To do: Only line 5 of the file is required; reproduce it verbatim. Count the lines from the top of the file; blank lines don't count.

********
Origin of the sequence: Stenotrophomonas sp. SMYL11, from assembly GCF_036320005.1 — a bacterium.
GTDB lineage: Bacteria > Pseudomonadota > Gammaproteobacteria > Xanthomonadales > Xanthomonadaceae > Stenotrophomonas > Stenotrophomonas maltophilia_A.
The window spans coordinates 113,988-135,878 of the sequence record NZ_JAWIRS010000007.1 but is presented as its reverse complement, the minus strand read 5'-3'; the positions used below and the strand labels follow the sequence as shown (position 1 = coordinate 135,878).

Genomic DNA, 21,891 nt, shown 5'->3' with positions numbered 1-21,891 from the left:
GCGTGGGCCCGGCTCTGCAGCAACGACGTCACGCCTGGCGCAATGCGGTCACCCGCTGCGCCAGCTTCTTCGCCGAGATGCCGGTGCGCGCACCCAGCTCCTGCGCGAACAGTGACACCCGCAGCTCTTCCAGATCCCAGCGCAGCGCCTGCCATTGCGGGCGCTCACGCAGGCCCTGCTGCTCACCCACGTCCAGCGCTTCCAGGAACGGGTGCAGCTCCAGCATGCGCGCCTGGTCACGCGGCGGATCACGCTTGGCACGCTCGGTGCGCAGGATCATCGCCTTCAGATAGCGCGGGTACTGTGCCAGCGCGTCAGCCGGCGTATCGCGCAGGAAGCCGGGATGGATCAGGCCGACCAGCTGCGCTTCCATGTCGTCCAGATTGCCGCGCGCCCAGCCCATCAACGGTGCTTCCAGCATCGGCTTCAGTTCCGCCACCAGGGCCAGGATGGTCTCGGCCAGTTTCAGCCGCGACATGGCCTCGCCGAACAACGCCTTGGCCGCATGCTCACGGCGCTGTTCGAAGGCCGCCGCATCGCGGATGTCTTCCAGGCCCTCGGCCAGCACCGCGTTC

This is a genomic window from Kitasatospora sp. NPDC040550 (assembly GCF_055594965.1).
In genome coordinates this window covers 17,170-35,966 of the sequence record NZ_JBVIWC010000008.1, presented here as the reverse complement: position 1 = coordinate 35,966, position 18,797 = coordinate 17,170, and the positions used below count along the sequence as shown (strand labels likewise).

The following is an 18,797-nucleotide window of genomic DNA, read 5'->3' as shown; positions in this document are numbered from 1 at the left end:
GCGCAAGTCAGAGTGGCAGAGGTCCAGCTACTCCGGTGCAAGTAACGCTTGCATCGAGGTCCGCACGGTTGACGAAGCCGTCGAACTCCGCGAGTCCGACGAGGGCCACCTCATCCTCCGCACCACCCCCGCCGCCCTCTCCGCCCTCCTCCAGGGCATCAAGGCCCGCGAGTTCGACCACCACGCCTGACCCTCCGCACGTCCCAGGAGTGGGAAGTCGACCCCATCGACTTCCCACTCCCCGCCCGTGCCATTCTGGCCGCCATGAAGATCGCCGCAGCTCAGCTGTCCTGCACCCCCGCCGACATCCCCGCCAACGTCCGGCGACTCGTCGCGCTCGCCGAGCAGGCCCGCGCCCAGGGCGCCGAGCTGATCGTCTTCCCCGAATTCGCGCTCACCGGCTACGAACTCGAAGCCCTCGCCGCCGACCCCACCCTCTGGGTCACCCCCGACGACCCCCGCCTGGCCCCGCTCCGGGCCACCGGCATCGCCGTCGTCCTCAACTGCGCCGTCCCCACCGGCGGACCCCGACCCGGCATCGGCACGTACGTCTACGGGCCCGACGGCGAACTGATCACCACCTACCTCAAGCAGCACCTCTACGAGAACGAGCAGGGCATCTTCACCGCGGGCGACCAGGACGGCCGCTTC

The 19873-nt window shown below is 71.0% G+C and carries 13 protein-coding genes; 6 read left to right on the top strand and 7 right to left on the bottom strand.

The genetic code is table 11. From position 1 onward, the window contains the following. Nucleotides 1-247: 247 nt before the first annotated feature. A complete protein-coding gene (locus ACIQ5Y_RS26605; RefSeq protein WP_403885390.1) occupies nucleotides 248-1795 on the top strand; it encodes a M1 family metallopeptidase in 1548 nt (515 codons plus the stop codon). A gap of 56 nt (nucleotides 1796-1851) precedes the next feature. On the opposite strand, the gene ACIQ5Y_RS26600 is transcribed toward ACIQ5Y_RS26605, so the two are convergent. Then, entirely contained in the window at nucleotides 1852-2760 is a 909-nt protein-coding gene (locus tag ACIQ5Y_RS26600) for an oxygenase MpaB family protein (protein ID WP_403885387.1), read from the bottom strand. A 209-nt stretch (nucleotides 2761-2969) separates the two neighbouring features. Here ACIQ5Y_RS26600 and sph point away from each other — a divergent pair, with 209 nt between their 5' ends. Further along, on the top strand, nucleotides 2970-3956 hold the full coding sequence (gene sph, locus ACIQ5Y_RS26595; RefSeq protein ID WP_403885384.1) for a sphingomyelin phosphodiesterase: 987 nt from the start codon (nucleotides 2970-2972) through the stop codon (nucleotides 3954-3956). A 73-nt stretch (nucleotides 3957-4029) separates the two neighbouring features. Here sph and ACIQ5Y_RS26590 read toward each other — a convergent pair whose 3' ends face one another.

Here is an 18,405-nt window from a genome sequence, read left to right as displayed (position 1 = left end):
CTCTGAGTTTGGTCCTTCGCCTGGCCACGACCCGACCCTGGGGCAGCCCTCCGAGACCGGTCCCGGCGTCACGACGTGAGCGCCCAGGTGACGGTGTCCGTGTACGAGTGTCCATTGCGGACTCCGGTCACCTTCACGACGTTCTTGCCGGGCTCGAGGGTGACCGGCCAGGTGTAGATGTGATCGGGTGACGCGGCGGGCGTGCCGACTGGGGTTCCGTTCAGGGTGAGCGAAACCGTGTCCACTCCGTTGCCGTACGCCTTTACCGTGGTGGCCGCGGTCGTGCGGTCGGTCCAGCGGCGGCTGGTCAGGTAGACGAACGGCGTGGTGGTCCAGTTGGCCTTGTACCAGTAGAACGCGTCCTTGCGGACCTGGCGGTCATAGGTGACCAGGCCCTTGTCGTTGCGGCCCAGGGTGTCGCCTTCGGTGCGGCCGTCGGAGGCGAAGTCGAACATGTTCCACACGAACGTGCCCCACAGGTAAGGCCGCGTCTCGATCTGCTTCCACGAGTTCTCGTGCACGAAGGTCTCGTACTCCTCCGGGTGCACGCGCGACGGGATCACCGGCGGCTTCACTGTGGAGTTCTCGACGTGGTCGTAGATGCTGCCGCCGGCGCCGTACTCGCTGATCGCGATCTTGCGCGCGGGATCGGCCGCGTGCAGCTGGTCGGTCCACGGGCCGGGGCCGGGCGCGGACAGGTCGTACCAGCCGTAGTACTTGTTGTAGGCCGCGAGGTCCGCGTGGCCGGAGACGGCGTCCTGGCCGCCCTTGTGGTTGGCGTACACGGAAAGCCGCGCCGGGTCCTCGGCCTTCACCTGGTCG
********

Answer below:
GCGTGGGCCCGGCTCTGCAGCAACGACGTCACGCCTGGCGCAATGCGGTCACCCGCTGCGCCAGCTTCTTCGCCGAGATGCCGGTGCGCGCACCCAGCTCCTGCGCGAACAGTGACACCCGCAGCTCTTCCAGATCCCAGCGCAGCGCCTGCCATTGCGGGCGCTCACGCAGGCCCTGCTGCTCACCCACGTCCAGCGCTTCCAGGAACGGGTGCAGCTCCAGCATGCGCGCCTGGTCACGCGGCGGATCACGCTTGGCACGCTCGGTGCGCAGGATCATCGCCTTCAGATAGCGCGGGTACTGTGCCAGCGCGTCAGCCGGCGTATCGCGCAGGAAGCCGGGATGGATCAGGCCGACCAGCTGCGCTTCCATGTCGTCCAGATTGCCGCGCGCCCAGCCCATCAACGGTGCTTCCAGCATCGGCTTCAGTTCCGCCACCAGGGCCAGGATGGTCTCGGCCAGTTTCAGCCGCGACATGGCCTCGCCGAACAACGCCTTGGCCGCATGCTCACGGCGCTGTTCGAAGGCCGCCGCATCGCGGATGTCTTCCAGGCCCTCGGCCAGCACCGCGTTC